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H1N1 Shots Are Here: Sign Me Up

I'm traveling today to a hospital in the nation's heartland where tomorrow the first H1N1 shots will be given.

I'll be doing live reports from there on Thursday when I also plan to get the seasonal flu shot myself. Even though you can get a seasonal and H1N1 shot at the same time (in each arm), I need to wait my turn until after those with high priority get the pandemic vaccine first.

AP

The CDC says the H1N1 shots will be available in limited supply for now, but should be out "in large, large numbers" by the end of this month. So, I'll wait. But rest assured, I plan to get both vaccines—assuming, of course, that I can get my hands on some H1N1 vaccine.

Because the injectable vaccine is being distributed at the moment in dribs and drabs, it was fairly difficult for us to find a place that had some already and was willing to show it off and talk on TV about it.

For now, I'm gonna keep the exact location under wraps because I don't want to tip off any competitors and have a potential media circus on our hands. My producer worked too long and hard to secure this facility.

Sanofi-Aventis and Novartis and a third company based in Australia make the H1N1 shots that the FDA has approved, so far. GlaxoSmithKline is still waiting for regulatory clearance. And Baxter is only selling its vaccines outside the U.S. AstraZeneca makes H1N1 and seasonal FluMist—the vaccine that's sprayed up your nose.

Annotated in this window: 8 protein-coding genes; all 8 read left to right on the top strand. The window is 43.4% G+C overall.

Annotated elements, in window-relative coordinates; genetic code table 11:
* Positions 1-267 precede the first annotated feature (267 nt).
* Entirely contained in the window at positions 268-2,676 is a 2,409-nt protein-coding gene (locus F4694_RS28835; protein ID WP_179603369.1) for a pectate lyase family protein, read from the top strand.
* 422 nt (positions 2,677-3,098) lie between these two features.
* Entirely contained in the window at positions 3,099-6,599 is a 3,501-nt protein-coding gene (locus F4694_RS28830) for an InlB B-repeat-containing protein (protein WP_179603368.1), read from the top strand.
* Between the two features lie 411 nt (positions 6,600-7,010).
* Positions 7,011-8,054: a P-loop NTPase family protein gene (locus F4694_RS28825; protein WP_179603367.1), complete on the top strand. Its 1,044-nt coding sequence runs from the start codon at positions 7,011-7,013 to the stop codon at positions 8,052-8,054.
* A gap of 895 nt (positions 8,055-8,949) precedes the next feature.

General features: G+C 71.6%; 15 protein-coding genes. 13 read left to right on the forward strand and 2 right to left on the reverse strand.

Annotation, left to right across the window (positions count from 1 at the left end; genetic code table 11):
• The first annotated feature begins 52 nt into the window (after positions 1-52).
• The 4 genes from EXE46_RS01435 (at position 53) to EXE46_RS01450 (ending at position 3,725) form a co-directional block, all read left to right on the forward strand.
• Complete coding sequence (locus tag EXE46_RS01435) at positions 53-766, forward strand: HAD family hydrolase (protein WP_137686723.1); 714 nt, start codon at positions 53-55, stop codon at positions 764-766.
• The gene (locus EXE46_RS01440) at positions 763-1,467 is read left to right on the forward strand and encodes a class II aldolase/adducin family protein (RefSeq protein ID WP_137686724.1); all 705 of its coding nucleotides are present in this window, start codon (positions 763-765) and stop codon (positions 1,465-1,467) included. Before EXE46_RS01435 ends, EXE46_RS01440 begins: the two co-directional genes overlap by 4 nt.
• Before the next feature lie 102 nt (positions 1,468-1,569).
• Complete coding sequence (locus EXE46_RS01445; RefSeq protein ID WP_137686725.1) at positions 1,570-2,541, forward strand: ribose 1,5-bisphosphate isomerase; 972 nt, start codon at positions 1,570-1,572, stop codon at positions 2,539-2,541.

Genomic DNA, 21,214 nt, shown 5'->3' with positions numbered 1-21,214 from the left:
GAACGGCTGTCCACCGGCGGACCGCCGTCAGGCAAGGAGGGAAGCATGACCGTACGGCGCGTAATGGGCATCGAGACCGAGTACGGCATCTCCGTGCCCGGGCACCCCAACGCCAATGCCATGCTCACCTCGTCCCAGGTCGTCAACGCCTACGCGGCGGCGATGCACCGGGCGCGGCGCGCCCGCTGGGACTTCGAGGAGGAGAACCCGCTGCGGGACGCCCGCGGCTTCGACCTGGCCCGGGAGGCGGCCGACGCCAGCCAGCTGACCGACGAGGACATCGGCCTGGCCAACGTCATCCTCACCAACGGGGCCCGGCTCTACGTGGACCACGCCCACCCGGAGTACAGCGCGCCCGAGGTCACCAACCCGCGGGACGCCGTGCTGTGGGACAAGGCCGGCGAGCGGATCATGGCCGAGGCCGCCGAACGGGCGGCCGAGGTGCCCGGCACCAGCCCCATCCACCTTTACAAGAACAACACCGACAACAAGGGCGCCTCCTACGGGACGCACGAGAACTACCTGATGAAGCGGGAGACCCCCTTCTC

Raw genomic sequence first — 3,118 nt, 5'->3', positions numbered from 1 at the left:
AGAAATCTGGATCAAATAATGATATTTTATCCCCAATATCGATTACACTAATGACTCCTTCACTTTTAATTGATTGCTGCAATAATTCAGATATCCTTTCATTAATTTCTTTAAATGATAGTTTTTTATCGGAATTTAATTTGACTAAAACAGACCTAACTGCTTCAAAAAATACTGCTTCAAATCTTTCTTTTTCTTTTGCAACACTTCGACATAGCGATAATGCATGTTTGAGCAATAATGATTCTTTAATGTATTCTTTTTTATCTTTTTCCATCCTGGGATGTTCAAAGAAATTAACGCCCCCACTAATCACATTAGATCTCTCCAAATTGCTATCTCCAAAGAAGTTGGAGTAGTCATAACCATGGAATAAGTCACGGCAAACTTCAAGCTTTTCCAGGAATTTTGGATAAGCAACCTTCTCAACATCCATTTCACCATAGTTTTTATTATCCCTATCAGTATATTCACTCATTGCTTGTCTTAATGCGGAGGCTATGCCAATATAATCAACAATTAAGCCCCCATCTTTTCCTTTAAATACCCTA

This Friday the CDC is expected to start giving weekly updates on where and how much H1N1 vaccine has been shipped.

I'm curious what the demand will truly turn out to be. Some people are growing concerned about the increasing number of pediatric deaths from H1N1 and may rush to get their kids and themselves vaccinated. Others are afraid of or paranoid about the vaccine.

I hate needles. But I also hate being sick or not feeling well. I'm a big baby when it comes to getting a shot or having blood drawn. But, for what it's worth, I'll be turning my head, closing my eyes and maybe even wincing, too, as I eventually get both flu vaccines.

And that's not an endorsement of anything. It's just my personal choice.

Questions? Comments? Pharma@cnbc.com and follow me on Twitter at mhuckman